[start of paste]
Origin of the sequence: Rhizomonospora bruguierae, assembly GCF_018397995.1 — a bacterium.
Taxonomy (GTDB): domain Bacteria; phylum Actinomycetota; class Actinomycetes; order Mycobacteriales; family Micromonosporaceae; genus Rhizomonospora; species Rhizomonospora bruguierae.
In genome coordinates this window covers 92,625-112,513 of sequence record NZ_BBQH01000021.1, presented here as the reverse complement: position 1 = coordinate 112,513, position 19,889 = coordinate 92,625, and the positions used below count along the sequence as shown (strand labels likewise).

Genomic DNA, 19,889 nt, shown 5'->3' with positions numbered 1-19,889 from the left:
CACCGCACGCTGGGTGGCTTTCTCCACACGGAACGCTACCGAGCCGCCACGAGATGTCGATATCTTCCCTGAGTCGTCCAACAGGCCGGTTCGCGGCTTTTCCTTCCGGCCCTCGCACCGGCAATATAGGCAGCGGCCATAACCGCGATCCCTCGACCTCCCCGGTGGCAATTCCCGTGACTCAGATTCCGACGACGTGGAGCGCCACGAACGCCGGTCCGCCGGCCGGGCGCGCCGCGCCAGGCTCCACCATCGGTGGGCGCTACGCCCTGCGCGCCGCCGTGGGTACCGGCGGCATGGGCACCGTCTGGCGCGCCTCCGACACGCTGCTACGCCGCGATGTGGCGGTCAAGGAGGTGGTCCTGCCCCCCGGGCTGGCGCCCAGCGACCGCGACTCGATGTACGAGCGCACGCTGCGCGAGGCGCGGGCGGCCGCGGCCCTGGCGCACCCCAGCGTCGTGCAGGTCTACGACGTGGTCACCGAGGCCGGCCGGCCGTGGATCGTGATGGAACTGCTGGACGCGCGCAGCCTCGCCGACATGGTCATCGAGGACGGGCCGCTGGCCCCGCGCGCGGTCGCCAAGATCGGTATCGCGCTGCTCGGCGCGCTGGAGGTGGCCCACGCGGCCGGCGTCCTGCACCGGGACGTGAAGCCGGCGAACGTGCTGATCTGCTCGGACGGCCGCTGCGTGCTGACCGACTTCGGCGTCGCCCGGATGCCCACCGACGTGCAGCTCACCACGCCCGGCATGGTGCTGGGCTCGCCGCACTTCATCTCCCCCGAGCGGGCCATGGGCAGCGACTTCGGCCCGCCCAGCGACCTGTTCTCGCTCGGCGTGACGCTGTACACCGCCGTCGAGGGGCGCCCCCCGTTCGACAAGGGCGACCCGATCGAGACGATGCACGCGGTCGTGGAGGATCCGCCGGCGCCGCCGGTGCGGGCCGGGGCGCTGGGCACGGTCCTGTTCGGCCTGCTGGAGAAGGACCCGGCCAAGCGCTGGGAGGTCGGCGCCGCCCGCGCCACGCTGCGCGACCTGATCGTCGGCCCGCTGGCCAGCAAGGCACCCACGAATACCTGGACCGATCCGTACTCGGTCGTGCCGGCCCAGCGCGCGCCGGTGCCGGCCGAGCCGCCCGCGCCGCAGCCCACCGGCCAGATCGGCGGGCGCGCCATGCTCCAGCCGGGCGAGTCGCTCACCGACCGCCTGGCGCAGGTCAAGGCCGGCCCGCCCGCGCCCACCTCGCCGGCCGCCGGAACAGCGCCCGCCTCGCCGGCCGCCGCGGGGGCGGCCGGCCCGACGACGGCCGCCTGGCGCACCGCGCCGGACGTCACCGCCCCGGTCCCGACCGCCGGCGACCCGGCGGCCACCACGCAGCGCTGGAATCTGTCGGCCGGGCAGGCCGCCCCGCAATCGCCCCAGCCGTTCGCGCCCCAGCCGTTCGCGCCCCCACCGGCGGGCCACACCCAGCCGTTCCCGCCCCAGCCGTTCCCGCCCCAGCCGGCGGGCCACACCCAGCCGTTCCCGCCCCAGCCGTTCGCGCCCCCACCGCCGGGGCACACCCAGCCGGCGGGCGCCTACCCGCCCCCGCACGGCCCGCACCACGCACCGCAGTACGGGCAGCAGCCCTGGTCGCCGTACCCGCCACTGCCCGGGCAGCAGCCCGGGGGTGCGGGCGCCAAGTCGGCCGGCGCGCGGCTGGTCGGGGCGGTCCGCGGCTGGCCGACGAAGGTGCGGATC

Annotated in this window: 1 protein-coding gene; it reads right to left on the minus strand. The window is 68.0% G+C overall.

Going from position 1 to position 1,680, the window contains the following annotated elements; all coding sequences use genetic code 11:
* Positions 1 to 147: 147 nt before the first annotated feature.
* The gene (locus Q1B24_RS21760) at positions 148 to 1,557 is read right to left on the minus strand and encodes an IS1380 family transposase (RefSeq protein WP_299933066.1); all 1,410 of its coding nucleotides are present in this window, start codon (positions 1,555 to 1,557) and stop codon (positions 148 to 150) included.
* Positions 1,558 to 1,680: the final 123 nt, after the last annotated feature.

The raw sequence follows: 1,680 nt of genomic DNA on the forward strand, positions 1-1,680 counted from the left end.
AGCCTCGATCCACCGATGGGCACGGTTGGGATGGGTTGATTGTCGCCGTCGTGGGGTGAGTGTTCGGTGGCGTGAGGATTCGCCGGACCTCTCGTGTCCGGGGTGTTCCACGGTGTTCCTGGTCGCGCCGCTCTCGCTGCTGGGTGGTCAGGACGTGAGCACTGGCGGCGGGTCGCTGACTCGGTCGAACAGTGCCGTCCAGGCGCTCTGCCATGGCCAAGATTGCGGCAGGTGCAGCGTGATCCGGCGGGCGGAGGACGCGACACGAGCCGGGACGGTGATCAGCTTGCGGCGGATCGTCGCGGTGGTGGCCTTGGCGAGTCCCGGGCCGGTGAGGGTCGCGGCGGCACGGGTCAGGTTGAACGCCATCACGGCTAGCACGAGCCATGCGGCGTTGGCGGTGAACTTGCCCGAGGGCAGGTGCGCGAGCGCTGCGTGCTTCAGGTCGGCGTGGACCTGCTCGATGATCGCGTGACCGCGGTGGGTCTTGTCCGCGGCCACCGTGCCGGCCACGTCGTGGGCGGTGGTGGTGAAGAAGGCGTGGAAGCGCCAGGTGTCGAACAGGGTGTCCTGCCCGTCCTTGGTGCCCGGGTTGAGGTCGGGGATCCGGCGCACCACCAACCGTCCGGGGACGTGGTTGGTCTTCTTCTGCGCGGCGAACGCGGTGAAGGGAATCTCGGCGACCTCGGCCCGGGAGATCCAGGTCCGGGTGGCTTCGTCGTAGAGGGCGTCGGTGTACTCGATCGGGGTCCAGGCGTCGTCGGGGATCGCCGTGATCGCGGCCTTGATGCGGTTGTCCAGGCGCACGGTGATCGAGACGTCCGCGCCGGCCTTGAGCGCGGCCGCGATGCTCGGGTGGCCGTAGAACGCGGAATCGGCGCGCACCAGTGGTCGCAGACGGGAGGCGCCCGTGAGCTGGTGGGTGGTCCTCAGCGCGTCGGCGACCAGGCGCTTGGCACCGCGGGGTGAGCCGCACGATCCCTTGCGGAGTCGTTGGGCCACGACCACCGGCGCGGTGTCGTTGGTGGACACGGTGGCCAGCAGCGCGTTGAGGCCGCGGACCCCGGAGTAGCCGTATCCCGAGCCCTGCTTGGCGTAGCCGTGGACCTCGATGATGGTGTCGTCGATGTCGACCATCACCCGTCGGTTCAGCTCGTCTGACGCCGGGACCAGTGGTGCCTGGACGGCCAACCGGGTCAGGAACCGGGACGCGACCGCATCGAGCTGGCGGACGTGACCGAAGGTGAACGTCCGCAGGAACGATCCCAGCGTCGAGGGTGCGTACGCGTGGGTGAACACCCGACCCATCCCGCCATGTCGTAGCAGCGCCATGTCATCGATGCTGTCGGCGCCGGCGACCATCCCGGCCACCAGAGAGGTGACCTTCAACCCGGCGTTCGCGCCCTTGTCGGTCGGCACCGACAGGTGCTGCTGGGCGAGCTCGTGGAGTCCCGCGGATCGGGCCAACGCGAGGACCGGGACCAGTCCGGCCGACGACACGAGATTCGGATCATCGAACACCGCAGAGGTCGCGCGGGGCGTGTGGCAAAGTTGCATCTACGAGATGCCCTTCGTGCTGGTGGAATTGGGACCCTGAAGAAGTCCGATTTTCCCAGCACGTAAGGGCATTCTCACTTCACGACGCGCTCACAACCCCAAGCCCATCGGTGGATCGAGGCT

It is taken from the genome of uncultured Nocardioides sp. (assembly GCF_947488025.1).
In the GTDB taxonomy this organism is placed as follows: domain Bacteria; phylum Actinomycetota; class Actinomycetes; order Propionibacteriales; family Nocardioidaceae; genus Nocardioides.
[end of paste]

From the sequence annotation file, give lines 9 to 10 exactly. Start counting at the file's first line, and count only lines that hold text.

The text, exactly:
* The gene (locus Q1B24_RS21760) at positions 148 to 1,557 is read right to left on the minus strand and encodes an IS1380 family transposase (RefSeq protein WP_299933066.1); all 1,410 of its coding nucleotides are present in this window, start codon (positions 1,555 to 1,557) and stop codon (positions 148 to 150) included.
* Positions 1,558 to 1,680: the final 123 nt, after the last annotated feature.